Nov. 25, 2022
VICTORIA, B.C. – Members of the BC workers advocacy group, the Worker Solidarity Network and a person dressed as Santa Claus will assemble in front of the BC Employment Standards Branch (ESB) office on 880 Douglas Street on Friday morning at 11 AM, offering mock cheques to passers-by to call attention to the lack of funding given to the Branch by the BC government.
This demonstration follows the group’s Justice Denied campaign and joint report with the BC Employment Standards Coalition, which reported that over 80% of workers in the private sector had no employment rights relating to wages, benefits, and other basic working conditions. As well, the excessive wait times ranging from six months up to three years in some cases for workers to obtain justice for workplace violations via the Branch have resulted in some workers losing housing, fired without just cause, or waiting to be paid thousands of dollars in missing wages.
The misclassification of workers to skirt the ESA also exacerbates the long wait times. “When B.C. workers face an issue like wage theft or being misclassified as an ‘independent contractor,’ they might have to wait a year just to hear back from the BC Employment Standards Branch,” says Anelyse Weiler, Assistant Professor at University of Victoria. “Low-wage workers are hit the hardest. This is especially tough amid inflation and a looming recession.”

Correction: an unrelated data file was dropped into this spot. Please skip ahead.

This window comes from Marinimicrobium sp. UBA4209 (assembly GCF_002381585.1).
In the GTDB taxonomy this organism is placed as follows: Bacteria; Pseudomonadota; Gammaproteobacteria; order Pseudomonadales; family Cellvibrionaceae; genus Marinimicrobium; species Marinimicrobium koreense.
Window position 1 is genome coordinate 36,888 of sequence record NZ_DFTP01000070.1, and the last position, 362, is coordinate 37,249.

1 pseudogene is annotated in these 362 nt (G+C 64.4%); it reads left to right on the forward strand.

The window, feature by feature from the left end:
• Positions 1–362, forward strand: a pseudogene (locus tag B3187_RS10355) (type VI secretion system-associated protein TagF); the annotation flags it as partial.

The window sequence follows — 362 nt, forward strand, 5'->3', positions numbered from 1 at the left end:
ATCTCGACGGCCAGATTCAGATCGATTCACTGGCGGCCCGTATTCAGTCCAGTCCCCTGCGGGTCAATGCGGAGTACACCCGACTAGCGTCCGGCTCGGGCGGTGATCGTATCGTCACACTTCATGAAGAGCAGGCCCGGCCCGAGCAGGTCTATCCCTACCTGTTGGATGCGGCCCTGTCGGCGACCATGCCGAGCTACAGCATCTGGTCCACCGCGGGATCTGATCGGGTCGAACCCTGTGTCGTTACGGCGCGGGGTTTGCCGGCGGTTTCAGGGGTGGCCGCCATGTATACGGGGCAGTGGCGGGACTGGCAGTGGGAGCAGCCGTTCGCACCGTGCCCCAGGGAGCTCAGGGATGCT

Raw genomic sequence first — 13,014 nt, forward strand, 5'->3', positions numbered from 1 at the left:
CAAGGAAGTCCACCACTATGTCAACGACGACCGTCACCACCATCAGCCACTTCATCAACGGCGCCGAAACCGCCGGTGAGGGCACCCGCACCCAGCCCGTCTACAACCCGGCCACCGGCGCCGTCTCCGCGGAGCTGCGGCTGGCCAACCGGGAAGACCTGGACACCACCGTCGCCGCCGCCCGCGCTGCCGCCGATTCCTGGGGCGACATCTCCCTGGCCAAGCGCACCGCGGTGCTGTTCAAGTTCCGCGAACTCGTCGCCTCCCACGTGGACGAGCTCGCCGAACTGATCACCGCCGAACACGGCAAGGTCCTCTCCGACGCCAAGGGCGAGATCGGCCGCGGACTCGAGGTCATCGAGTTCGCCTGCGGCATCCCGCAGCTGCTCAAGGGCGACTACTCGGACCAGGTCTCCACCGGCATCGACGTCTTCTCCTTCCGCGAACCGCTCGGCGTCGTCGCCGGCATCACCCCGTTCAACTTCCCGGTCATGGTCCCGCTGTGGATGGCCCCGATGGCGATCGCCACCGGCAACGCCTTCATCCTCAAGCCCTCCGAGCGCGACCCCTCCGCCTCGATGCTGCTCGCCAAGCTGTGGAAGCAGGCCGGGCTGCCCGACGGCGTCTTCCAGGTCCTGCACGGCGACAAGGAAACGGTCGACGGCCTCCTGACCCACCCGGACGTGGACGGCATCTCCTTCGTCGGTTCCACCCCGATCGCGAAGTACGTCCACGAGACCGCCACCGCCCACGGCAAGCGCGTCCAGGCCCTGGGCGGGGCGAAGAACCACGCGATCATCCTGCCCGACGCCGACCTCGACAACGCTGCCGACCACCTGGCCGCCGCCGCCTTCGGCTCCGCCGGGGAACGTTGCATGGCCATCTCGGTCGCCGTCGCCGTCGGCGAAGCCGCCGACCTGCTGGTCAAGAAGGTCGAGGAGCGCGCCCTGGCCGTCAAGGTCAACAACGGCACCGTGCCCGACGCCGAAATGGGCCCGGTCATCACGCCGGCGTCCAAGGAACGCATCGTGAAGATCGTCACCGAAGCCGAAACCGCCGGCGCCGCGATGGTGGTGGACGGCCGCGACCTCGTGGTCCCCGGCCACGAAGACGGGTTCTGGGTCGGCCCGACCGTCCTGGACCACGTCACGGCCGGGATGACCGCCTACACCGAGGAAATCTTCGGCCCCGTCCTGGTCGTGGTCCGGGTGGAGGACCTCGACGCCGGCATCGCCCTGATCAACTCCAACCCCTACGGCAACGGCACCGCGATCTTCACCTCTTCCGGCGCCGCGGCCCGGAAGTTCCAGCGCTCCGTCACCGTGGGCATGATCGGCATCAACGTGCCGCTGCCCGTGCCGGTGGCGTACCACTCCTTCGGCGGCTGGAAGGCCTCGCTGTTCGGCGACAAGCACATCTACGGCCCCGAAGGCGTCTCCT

In August 2022, the provincial government recognized these failures. In its Report on the Budget 2023 Consultation, the province’s Select Standing Committee on Finance and Government Services made a call for additional funding for the ESB for the hiring and training of staff to shorten wait times and increase proactive investigation. In addition, to prevent employers from misclassifying workers to skirt the ESA, the same report called for amending legislation to ensure workers in the gig economy are properly classified as employees rather than independent contractors and covered by the ESA, with targeted funding provided to the ESB for compliance.
The Worker Solidarity Network calls on the provincial government to follow up on these recommendations: increase the annual funding for the Employment Standards Branch by at least $14 million, along with adequate training for Branch staff to address the ESB’s failures.
WSN Interim Executive Director
Phone: (705) 698-6380 – Available for Comment
WSN Communications Coordinator